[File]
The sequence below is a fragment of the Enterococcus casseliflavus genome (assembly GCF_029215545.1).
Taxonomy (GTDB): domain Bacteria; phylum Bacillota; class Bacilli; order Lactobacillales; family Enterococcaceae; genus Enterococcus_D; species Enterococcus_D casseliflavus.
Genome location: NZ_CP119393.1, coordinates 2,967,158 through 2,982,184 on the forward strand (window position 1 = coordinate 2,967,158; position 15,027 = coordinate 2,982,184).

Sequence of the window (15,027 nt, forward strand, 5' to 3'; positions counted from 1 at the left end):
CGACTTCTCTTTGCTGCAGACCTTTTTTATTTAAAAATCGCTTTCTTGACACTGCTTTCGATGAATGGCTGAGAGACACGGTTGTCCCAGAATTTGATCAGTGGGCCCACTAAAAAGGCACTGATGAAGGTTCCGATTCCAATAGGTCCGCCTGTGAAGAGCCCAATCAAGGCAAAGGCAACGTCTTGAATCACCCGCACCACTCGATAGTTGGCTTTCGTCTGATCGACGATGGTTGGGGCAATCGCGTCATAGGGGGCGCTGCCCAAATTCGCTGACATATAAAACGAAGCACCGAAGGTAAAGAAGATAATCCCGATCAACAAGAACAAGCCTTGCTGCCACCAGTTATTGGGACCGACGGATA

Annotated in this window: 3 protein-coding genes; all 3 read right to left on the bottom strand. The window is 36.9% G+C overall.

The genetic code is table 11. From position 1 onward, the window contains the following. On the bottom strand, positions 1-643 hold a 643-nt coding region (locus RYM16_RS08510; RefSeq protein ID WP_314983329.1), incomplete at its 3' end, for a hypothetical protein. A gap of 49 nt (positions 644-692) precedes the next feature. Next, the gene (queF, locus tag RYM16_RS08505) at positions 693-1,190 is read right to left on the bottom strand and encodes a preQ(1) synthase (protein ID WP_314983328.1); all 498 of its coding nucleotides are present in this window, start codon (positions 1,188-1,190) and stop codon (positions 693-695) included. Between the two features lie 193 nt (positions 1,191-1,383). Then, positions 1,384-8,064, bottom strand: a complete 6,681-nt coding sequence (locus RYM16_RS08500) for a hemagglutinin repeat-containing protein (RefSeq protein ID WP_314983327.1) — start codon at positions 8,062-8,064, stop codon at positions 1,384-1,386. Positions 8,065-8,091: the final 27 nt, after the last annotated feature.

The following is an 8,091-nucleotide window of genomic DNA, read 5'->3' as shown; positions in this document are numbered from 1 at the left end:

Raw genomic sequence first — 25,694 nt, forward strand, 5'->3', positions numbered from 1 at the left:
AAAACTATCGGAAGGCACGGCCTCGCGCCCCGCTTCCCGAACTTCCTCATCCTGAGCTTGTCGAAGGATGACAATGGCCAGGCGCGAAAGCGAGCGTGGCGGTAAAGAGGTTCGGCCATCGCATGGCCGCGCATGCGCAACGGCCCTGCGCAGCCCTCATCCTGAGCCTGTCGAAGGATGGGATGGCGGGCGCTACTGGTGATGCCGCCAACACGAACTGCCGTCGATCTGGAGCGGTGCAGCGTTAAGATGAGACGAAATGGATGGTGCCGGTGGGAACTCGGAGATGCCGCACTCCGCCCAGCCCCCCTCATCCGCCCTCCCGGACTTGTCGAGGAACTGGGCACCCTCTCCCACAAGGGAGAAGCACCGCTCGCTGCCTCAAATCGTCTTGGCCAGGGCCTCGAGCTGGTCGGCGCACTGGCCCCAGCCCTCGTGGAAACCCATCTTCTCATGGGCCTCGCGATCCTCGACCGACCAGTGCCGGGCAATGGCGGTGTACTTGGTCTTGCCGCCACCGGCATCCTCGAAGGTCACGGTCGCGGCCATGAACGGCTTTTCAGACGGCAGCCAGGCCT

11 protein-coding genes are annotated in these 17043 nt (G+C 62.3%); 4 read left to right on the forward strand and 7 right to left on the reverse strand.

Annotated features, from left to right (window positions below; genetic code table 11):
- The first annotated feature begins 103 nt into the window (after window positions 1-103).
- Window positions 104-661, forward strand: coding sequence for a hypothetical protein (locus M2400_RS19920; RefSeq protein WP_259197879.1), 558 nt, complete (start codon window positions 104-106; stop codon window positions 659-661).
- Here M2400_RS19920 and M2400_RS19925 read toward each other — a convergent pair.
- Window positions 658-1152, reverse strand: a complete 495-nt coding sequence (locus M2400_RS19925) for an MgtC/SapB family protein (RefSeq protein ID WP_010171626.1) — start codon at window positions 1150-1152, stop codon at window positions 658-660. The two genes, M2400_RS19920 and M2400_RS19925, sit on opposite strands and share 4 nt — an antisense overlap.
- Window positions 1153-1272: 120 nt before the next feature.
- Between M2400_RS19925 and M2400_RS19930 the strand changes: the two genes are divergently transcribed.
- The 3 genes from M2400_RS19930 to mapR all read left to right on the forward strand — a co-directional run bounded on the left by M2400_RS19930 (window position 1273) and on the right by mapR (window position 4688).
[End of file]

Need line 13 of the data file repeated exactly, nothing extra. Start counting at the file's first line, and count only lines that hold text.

- The first annotated feature begins 103 nt into the window (after window positions 1-103).